Almost the worst thing anybody can call you today is an "elitist." Elites, it seems, are downright un-American. In the face of concentrated wealth that makes Scrooge McDuck's bullion-filled swimming pool resemble a Walmart goldfish tank, people express resentment toward anybody they suspect of knowing things they'd rather disbelieve.
Recently, we had the spectacle of Ginni Thomas, wife of Supreme Court Justice Clarence Thomas, informing an audience of Tea Partiers that "we are ruled by an elite that thinks it knows better than we know." Clueless GOP Senate candidate Christine O'Donnell ran campaign ads sneering that unlike her opponent, "I didn't go to Yale ... I am YOU."
Never mind that O'Donnell's campaign bio falsely claimed she'd attended several prestigious universities, her point's clear enough: Elitists think they're better than you. Sarah Palin can scarcely get through a public appearance without accusing somebody of that terrible sin.
Glenn Beck routinely insinuates that "elitists" are enemies of America. It's bogus populism, the politics of personal resentment.
Meanwhile, since 1980, the rich have grown vastly richer; everybody else, not so much. The inimitable David Cay Johnston at Tax.com shows that in constant dollars, the average income of the bottom 90 percent of Americans has risen exactly $303 over 30 years. Their share of the nation's income declined from 65 percent in 1980 to 52 percent in 2008.
So if people feel squeezed, it's because they are.
There's no mystery about where the money's going. There's been astonishing income growth among the super-rich. Even during the recent recession, Johnston shows, the average income of people earning more than $50 million rose from $91 million in 2008 to a staggering $519 million in 2009.
In 1974, the wealthiest 1 percent of Americans earned 9 percent of the nation's total income. By 2007, they got 23.5 percent. We're trending back toward a society of hereditary aristocrats, a timid middle class and impoverished peasants.
But nobody wants to face it, hence the politics of personal resentment. Now comes veteran controversialist Charles Murray in the Washington Post to second the motion.
"That a New Elite has emerged over the past 30 years is not really controversial," he writes. "That its members differ from former elites is not controversial. What sets the tea party apart from other observers of the New Elite is its hostility, rooted in the charge that elites are isolated from mainstream America and ignorant about the lives of ordinary Americans."
Murray's argument is a continuation of his controversial book, "The Bell Curve." To him, the structure of American society is ordained by nature; Ivy League admissions officers basically run the country. Having inherited big brains from their parents, the "cognitive elite" attend fancy colleges, learn to disdain ordinary Americans, and then cluster in upscale neighborhoods where the lives of working stiffs are scarcely comprehended.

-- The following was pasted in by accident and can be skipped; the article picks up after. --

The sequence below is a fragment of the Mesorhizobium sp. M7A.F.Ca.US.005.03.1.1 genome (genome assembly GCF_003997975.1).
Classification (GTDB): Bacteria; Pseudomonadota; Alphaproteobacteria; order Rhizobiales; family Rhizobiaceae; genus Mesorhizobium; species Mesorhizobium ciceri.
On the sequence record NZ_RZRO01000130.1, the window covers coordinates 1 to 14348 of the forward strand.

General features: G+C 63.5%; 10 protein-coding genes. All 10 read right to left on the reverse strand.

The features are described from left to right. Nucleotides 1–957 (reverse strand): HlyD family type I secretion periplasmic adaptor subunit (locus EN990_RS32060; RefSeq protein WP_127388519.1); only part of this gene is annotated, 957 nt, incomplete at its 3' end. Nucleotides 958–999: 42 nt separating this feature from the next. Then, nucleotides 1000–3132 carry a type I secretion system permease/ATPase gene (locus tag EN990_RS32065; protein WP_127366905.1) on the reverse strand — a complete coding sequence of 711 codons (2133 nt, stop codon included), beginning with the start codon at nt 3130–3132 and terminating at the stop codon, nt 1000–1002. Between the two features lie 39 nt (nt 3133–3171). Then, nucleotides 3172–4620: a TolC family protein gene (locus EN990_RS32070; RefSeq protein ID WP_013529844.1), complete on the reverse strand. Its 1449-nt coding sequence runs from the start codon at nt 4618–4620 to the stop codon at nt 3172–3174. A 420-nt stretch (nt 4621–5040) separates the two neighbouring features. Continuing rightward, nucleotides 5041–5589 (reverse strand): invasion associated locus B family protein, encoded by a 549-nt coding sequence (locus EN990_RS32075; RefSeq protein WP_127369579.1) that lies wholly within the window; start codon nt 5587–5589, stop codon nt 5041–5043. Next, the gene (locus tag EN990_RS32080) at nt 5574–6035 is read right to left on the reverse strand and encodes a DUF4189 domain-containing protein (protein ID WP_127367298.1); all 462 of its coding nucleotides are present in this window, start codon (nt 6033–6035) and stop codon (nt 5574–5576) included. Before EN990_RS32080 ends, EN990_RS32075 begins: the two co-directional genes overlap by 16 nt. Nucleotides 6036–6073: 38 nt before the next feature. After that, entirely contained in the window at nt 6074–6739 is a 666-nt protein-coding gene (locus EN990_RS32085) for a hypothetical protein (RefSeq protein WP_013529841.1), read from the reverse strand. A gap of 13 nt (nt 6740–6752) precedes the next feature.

It's not so much that the "New Elite" are "defective in their patriotism," Murray argues, but "merely isolated and ignorant. The members of the New Elite may love America, but, increasingly, they are not of it."
To that end, Murray devises a kind of quiz to determine how comfortable his audience would feel in small-town America, which he appears to think consists entirely of pious white high school dropouts with a zeal for making noise with gasoline engines.
The New Elitists are effete snobs: "Talk to them about sports, and you may get an animated discussion of yoga, pilates, skiing or mountain biking, but they are unlikely to know who Jimmie Johnson is (the really famous Jimmie Johnson, not the former Dallas Cowboys coach) ... They can talk about books endlessly, but they've never read a 'Left Behind' novel (65 million copies sold) ..."
Sociologically, I'd probably qualify as an elderly New Elitist. But Yoga? Sorry, it's girl stuff. My wife's miffed that size 13EEE feet help me to do "tree" without lessons. Mountain biking? Get a horse. I'm familiar with both Jimmie Johnsons but dislike NFL football and NASCAR. Randy Johnson, aka The Big Unit, is more my style, or Joe Johnson, the former Razorback and NBA guard.
"Left Behind"? I got paid to write about them. They're books for people who don't read books. Anybody who thinks you can predict political events by reading the Bible is a fool. They're also dreadfully bad on a mimetic level.
Last year a Ph.D. candidate I know got me to read the vampire novel "Twilight." It's rubbish, too. She's still mad at me for saying so.
But I'd be patronizing her by faking enthusiasm, exactly what Murray seems to want the "New Elite" to do. Somebody needs to clue him in that out here on the gravel roads of Middle America, people now get the same satellite TV, Internet and cellphone service as everybody else. Alas, what they're getting is Fox News.
I keep my truck radio tuned to NPR and the country oldies station. Does that make me an elitist?